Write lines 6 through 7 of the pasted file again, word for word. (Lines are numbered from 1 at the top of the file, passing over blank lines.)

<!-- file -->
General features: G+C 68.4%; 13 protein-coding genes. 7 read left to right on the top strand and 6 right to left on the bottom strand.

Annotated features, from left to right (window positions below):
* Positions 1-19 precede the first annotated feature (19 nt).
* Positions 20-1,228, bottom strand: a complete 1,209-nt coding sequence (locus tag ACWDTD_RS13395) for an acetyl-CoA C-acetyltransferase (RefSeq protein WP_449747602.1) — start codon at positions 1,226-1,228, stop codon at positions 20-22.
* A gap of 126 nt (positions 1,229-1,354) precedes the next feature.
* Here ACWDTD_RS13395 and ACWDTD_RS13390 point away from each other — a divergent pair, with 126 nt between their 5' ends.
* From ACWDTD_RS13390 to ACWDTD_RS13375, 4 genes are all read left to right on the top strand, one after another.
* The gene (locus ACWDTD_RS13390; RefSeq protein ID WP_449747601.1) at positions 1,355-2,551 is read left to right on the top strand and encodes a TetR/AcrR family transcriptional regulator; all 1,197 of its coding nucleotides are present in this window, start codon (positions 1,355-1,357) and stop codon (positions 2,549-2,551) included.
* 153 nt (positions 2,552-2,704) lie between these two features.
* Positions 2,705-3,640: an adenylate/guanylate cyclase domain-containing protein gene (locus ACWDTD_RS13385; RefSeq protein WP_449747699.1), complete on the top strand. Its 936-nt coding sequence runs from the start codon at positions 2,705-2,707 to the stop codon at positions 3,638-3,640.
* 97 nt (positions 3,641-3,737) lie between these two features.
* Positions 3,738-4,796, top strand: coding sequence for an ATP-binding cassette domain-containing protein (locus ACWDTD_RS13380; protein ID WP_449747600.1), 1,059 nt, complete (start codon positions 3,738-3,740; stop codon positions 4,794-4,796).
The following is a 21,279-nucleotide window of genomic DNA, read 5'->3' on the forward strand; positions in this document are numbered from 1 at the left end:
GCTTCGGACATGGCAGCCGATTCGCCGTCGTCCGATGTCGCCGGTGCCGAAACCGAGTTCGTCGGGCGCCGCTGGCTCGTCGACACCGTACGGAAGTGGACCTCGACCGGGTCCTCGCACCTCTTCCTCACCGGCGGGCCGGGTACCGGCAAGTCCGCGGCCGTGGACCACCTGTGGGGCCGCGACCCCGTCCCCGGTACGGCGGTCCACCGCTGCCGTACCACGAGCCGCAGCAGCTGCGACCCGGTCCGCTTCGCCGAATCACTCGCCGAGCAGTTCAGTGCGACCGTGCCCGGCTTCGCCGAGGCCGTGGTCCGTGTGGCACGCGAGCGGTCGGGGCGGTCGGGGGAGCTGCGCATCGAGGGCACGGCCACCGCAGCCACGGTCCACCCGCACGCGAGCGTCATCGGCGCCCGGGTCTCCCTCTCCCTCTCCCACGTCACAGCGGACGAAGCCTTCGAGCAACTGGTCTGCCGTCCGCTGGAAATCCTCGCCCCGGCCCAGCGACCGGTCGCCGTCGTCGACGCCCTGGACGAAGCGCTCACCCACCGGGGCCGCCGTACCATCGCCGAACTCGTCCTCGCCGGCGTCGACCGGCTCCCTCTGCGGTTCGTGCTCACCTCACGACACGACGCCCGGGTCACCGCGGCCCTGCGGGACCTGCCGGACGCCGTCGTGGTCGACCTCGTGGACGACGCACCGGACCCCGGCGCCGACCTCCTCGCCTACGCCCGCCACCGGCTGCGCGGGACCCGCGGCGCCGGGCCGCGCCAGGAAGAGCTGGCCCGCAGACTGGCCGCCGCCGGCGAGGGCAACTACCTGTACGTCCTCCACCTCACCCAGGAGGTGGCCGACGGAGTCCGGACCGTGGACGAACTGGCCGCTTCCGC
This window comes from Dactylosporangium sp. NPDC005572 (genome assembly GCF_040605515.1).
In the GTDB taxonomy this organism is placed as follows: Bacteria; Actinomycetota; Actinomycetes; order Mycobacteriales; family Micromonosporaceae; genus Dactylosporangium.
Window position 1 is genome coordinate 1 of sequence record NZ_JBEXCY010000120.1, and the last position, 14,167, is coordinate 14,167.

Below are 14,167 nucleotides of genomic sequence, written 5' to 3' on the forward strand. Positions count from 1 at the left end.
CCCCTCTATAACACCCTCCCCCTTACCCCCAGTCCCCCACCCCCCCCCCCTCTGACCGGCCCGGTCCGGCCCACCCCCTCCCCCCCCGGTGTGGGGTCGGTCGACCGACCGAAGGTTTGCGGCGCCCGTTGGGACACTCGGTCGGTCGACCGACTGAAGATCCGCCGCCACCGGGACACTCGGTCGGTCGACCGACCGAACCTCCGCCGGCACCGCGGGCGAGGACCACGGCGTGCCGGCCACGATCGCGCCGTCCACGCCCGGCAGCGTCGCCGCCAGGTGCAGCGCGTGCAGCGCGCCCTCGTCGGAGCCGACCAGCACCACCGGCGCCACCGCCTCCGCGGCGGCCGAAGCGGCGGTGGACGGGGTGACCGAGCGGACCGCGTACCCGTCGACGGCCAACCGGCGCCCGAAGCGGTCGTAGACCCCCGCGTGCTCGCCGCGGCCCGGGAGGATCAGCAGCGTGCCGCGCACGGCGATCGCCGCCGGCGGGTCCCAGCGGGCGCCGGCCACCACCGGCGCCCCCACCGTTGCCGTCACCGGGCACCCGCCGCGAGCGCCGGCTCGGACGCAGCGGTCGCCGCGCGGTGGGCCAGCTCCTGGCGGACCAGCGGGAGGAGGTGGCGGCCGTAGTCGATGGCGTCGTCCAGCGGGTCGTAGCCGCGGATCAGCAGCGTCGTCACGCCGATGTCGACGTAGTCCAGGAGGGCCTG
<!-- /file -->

* Here ACWDTD_RS13395 and ACWDTD_RS13390 point away from each other — a divergent pair, with 126 nt between their 5' ends.
* From ACWDTD_RS13390 to ACWDTD_RS13375, 4 genes are all read left to right on the top strand, one after another.